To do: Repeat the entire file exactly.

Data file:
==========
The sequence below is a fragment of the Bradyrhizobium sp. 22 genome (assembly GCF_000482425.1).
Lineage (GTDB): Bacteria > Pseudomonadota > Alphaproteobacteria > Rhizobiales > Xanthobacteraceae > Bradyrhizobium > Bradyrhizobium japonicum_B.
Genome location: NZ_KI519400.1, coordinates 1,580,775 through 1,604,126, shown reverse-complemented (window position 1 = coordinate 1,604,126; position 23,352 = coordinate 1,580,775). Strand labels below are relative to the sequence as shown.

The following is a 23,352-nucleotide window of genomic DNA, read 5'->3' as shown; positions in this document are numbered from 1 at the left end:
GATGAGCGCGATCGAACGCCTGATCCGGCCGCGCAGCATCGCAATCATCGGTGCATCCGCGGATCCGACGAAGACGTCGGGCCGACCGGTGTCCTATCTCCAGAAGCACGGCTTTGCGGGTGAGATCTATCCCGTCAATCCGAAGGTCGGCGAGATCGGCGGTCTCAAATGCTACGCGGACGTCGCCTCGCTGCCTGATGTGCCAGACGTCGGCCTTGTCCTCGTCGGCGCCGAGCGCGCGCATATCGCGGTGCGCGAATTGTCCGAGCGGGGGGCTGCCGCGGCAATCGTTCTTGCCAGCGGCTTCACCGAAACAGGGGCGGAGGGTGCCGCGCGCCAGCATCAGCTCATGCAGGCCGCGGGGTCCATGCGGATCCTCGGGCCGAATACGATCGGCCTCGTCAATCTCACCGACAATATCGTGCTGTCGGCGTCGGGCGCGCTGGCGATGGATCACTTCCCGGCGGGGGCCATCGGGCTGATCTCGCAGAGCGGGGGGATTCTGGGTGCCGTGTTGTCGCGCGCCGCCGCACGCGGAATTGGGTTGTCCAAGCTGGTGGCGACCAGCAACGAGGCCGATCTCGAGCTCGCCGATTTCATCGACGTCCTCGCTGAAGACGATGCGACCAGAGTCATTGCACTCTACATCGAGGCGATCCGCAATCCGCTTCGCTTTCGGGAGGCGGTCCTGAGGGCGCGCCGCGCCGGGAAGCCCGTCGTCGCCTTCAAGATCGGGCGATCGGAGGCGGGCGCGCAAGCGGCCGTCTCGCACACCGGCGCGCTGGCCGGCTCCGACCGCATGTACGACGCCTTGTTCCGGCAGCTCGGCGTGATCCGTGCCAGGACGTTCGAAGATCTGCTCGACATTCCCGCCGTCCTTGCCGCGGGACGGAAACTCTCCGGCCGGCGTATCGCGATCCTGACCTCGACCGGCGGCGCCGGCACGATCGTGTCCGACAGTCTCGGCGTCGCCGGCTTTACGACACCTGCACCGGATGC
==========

The sequence below is a fragment of the Bradyrhizobium sp. 22 genome (assembly GCF_000482425.1).
Lineage (GTDB): Bacteria > Pseudomonadota > Alphaproteobacteria > Rhizobiales > Xanthobacteraceae > Bradyrhizobium > Bradyrhizobium japonicum_B.
Genome location: NZ_KI519400.1, coordinates 1,580,775 through 1,604,126, shown reverse-complemented (window position 1 = coordinate 1,604,126; position 23,352 = coordinate 1,580,775). Strand labels below are relative to the sequence as shown.

The following is a 23,352-nucleotide window of genomic DNA, read 5'->3' as shown; positions in this document are numbered from 1 at the left end:
GATGAGCGCGATCGAACGCCTGATCCGGCCGCGCAGCATCGCAATCATCGGTGCATCCGCGGATCCGACGAAGACGTCGGGCCGACCGGTGTCCTATCTCCAGAAGCACGGCTTTGCGGGTGAGATCTATCCCGTCAATCCGAAGGTCGGCGAGATCGGCGGTCTCAAATGCTACGCGGACGTCGCCTCGCTGCCTGATGTGCCAGACGTCGGCCTTGTCCTCGTCGGCGCCGAGCGCGCGCATATCGCGGTGCGCGAATTGTCCGAGCGGGGGGCTGCCGCGGCAATCGTTCTTGCCAGCGGCTTCACCGAAACAGGGGCGGAGGGTGCCGCGCGCCAGCATCAGCTCATGCAGGCCGCGGGGTCCATGCGGATCCTCGGGCCGAATACGATCGGCCTCGTCAATCTCACCGACAATATCGTGCTGTCGGCGTCGGGCGCGCTGGCGATGGATCACTTCCCGGCGGGGGCCATCGGGCTGATCTCGCAGAGCGGGGGGATTCTGGGTGCCGTGTTGTCGCGCGCCGCCGCACGCGGAATTGGGTTGTCCAAGCTGGTGGCGACCAGCAACGAGGCCGATCTCGAGCTCGCCGATTTCATCGACGTCCTCGCTGAAGACGATGCGACCAGAGTCATTGCACTCTACATCGAGGCGATCCGCAATCCGCTTCGCTTTCGGGAGGCGGTCCTGAGGGCGCGCCGCGCCGGGAAGCCCGTCGTCGCCTTCAAGATCGGGCGATCGGAGGCGGGCGCGCAAGCGGCCGTCTCGCACACCGGCGCGCTGGCCGGCTCCGACCGCATGTACGACGCCTTGTTCCGGCAGCTCGGCGTGATCCGTGCCAGGACGTTCGAAGATCTGCTCGACATTCCCGCCGTCCTTGCCGCGGGACGGAAACTCTCCGGCCGGCGTATCGCGATCCTGACCTCGACCGGCGGCGCCGGCACGATCGTGTCCGACAGTCTCGGCGTCGCCGGCTTTACGACACCTGCACCGGATGC